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Andrey Bokov (right), Rick Bell (left)


New Architecture in Moscow

Center for Architecture, New York

January 4, 2010



Presentation by:       Andrey Bokov,

                                   President of the Union of Architects of Russia


Moderator:                Rick Bell, founder of Center for Architecture


Introduction by:         George Miller, FAIA, president of AIA National

                                   Vladimir Belogolovsky



Mr. Bokov is a leading architect, researcher, educator, and a well-known public figure in Russia. His lecture “New Architecture in Moscow” opens new and exciting dialogue between architectural culture in Russia and the United States. 


Since 2008 Mr. Bokov is the President of the Union of Architects of Russia. The Union is 143 years old and was originally founded as Moscow Architectural Society in 1868. Currently the Union has over 17,600 members and consists of seven regional zones and 97 local organizations all over Russia.


Since 1998 Mr. Bokov is also the Director of the State Unitary Enterprise “The Moscow Scientific-Research and Design Institute for Culture, Leisure, Sports, and Healthcare Complexes.” The institute is also known as “Mosproject-4.” It was founded in 1968 with the main focus on realizing large-scale social projects most of which are financed by the city of Moscow. Many of these projects such as theaters, museums, stadiums, and hospitals are not profitable for private developers and they could not have been realized without the financial support of the city of Moscow. Currently the Institute “Mosproject-4” has 9 architectural and 10 engineering studios with over 500 professionals.  

Mr. Bokov was born and grew up in Moscow. He graduated from the Moscow Architectural Institute in 1966. He has Ph.D. in Architecture from the Central Scientific-Research Institute of Theory and History of Architecture and he is the recipient of many national and international honors including:


The Russian Federation State Prize in Literature and the Arts
and the Medal of Honor awarded by Russian Federation President
Mr. Bokov published two books and over 50 articles in national and international magazines. The monograph of his work from 1997 through 2007 was published by Tatlin publisher.


Mr. Bokov conducted theoretical research on the problems of urban and environmental planning and the development of social infrastructure of Moscow. He has taught at the Moscow Architectural Institute, the State University of Land Development, and the prestigious Surikov Art Institute in Moscow.

The architect has won over 40 Russian and international architectural competitions. He is the author of more than one hundred realized city planning and architectural projects.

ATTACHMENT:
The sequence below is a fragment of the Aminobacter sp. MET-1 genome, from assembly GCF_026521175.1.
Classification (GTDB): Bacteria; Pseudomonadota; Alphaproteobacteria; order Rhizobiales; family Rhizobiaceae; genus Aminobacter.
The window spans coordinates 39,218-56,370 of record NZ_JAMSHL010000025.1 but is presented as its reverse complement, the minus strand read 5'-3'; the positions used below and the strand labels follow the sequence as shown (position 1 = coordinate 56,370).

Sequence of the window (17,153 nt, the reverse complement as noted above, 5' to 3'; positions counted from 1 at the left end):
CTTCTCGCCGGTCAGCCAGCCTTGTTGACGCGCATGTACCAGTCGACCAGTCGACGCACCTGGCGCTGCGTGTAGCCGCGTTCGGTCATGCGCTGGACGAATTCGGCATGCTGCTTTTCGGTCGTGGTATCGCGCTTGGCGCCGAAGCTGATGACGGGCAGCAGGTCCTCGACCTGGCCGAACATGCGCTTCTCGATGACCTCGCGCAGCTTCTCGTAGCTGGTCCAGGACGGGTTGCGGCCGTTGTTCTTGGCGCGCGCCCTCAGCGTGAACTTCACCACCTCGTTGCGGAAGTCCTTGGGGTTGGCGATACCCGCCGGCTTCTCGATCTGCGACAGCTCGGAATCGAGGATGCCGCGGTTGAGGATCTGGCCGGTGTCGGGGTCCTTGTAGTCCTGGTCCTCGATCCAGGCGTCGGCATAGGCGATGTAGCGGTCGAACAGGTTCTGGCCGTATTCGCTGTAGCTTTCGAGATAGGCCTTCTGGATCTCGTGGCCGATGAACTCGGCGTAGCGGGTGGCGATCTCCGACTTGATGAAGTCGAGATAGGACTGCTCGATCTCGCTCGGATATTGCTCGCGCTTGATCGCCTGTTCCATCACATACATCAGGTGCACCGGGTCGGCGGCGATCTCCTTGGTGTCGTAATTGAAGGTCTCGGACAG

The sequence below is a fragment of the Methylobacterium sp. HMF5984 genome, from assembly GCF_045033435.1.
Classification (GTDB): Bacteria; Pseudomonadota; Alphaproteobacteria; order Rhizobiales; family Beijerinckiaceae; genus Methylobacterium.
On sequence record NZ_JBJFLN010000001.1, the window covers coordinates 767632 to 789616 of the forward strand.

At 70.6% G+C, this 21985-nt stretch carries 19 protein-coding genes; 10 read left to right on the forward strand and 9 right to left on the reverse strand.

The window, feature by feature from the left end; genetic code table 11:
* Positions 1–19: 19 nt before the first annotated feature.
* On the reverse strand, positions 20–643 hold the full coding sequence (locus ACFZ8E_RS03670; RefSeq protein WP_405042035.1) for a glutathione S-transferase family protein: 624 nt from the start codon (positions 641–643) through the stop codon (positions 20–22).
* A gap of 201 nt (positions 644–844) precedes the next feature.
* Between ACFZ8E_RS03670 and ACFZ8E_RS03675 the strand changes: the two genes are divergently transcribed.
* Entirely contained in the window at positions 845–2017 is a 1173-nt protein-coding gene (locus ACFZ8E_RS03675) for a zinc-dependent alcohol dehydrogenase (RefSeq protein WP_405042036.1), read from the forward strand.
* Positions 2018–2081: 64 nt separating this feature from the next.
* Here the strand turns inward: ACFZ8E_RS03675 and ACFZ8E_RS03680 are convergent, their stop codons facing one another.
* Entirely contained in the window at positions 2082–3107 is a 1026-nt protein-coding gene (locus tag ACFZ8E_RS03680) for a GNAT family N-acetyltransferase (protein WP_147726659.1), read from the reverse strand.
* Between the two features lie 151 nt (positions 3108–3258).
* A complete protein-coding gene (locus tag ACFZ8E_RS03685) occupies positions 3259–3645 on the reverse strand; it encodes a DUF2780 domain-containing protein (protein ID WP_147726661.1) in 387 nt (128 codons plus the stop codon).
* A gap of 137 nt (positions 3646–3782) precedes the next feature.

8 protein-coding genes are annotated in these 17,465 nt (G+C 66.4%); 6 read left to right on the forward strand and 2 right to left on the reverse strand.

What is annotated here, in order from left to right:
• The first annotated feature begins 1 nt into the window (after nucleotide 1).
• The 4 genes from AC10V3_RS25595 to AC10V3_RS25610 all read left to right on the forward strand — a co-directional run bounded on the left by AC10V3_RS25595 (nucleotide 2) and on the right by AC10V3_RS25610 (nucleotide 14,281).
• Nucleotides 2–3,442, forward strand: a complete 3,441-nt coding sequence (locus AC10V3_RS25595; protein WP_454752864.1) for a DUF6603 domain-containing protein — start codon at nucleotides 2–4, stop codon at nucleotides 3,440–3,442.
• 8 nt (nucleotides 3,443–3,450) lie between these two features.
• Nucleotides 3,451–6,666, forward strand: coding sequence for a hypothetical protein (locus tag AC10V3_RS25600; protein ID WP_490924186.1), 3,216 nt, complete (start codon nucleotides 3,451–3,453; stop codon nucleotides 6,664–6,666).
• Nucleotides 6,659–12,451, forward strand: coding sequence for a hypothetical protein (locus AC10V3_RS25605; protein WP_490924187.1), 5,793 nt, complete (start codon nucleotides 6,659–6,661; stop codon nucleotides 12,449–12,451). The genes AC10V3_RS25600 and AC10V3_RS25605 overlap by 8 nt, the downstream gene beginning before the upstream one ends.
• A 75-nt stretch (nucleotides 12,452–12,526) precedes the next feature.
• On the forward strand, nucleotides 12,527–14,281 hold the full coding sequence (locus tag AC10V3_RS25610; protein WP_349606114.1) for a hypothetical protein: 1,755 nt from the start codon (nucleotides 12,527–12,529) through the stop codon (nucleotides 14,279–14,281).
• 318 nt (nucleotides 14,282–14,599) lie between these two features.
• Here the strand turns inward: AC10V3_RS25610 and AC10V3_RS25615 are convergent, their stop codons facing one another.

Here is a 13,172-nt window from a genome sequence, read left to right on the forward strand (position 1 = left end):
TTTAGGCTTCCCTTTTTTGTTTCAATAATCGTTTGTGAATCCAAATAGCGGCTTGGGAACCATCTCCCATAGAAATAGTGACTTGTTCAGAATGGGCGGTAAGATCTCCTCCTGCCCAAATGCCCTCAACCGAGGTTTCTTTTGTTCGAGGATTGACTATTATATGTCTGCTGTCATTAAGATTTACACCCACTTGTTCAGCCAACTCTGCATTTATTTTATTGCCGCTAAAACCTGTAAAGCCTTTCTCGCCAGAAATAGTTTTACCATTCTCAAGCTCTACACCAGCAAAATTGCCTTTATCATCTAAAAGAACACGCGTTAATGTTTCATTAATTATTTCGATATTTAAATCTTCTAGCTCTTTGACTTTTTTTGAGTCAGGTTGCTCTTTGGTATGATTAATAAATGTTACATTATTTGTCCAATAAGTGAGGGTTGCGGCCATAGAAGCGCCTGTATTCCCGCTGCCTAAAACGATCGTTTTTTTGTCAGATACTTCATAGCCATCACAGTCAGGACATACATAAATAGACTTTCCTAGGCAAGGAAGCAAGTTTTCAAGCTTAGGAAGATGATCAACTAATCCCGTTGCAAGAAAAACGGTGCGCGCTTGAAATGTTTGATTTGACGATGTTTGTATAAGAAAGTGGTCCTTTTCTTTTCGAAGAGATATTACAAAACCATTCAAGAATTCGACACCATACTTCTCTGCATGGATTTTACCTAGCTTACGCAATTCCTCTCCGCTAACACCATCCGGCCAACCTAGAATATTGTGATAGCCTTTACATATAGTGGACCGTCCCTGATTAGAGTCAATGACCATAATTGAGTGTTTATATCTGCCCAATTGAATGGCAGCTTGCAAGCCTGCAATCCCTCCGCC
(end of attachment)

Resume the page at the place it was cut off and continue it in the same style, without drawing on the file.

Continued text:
The architect was once asked in an interview about which of his buildings he is most proud of. The answer was: “I do not believe people who are speaking about their achievements and themselves with pride. The best I can say is that there are quite a number of projects that I am not ashamed of.” Among these projects are:


Experimental housing blocks in Moscow and Nizhny Novgorod, Social and Wellness Center for Veterans in Moscow, Stanislavsky and Nemirovich-Danchenko Moscow Academic Theater, reconstruction of Memorial Museum of Cosmonautics in Moscow, Vladimir Mayakovsky Museum in Moscow, Indoor skating center in Moscow, and Ice Palaces in Moscow and St. Petersburg.


Mr. Bokov once said: “Architecture is a thoughtful geometry.” His projects often employ bold geometric forms, exposed rough structural detailing, and bright colors in the spirit of Russian constructivists. They often feature mixed-use programs and deal with complex urban fabric. They resonate with great power and confidence on grand and sometimes even vast metropolitan scale.


As we go over contemporary Russian projects in today’s presentation please bear in mind that for many years Russian architecture was going on its own course of development. It is important to understand the political, ideological, historical, and technological contexts in which architecture in Russia was breeding.


Responding to a question – what is the mission of an architect – Mr. Bokov said in an interview: “The mission of a modern architect in the world and the mission of a modern architect in Russia do not coincide. Despite the fact that we were contemporaries, we lived in different epochs and in different climates. In early 1930s in Stalin times the Soviet architecture was practically taken out of the professional context. Then 20 years later in Khrushchev times, the architecture was thrown away from the cultural and artistic practice and as a result it lost its sources and roots, which were its nature, essence, and meaning of its existence. The aftereffects of these two merciless and fatal periods are felt in our everyday life even nowadays.”


Please join me in welcoming Mr. Bokov and his presentation “New Architecture in Moscow.”